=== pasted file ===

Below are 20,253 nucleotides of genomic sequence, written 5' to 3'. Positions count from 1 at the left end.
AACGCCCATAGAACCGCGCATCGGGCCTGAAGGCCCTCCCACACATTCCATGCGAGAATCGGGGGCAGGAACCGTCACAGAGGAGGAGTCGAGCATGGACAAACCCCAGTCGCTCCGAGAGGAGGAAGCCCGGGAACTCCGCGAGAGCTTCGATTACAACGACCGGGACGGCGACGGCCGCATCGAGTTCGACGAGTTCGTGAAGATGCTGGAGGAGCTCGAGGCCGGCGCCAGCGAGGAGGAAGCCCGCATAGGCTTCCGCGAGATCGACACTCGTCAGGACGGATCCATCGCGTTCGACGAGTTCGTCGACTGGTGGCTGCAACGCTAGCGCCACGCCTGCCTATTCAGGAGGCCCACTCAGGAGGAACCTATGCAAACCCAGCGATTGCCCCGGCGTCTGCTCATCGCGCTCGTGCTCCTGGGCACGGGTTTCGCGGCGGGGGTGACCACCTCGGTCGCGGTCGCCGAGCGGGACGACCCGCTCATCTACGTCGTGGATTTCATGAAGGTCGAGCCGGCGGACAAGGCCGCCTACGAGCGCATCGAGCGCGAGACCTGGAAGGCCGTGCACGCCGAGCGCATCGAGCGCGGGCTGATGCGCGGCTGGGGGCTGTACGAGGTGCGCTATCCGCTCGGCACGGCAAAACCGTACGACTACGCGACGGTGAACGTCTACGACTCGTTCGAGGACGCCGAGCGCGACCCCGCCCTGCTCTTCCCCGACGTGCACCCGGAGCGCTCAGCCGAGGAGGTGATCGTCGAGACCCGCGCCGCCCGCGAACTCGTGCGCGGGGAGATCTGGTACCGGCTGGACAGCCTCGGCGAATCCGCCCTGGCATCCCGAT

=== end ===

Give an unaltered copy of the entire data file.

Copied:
Below are 20,253 nucleotides of genomic sequence, written 5' to 3'. Positions count from 1 at the left end.
AACGCCCATAGAACCGCGCATCGGGCCTGAAGGCCCTCCCACACATTCCATGCGAGAATCGGGGGCAGGAACCGTCACAGAGGAGGAGTCGAGCATGGACAAACCCCAGTCGCTCCGAGAGGAGGAAGCCCGGGAACTCCGCGAGAGCTTCGATTACAACGACCGGGACGGCGACGGCCGCATCGAGTTCGACGAGTTCGTGAAGATGCTGGAGGAGCTCGAGGCCGGCGCCAGCGAGGAGGAAGCCCGCATAGGCTTCCGCGAGATCGACACTCGTCAGGACGGATCCATCGCGTTCGACGAGTTCGTCGACTGGTGGCTGCAACGCTAGCGCCACGCCTGCCTATTCAGGAGGCCCACTCAGGAGGAACCTATGCAAACCCAGCGATTGCCCCGGCGTCTGCTCATCGCGCTCGTGCTCCTGGGCACGGGTTTCGCGGCGGGGGTGACCACCTCGGTCGCGGTCGCCGAGCGGGACGACCCGCTCATCTACGTCGTGGATTTCATGAAGGTCGAGCCGGCGGACAAGGCCGCCTACGAGCGCATCGAGCGCGAGACCTGGAAGGCCGTGCACGCCGAGCGCATCGAGCGCGGGCTGATGCGCGGCTGGGGGCTGTACGAGGTGCGCTATCCGCTCGGCACGGCAAAACCGTACGACTACGCGACGGTGAACGTCTACGACTCGTTCGAGGACGCCGAGCGCGACCCCGCCCTGCTCTTCCCCGACGTGCACCCGGAGCGCTCAGCCGAGGAGGTGATCGTCGAGACCCGCGCCGCCCGCGAACTCGTGCGCGGGGAGATCTGGTACCGGCTGGACAGCCTCGGCGAATCCGCCCTGGCATCCCGAT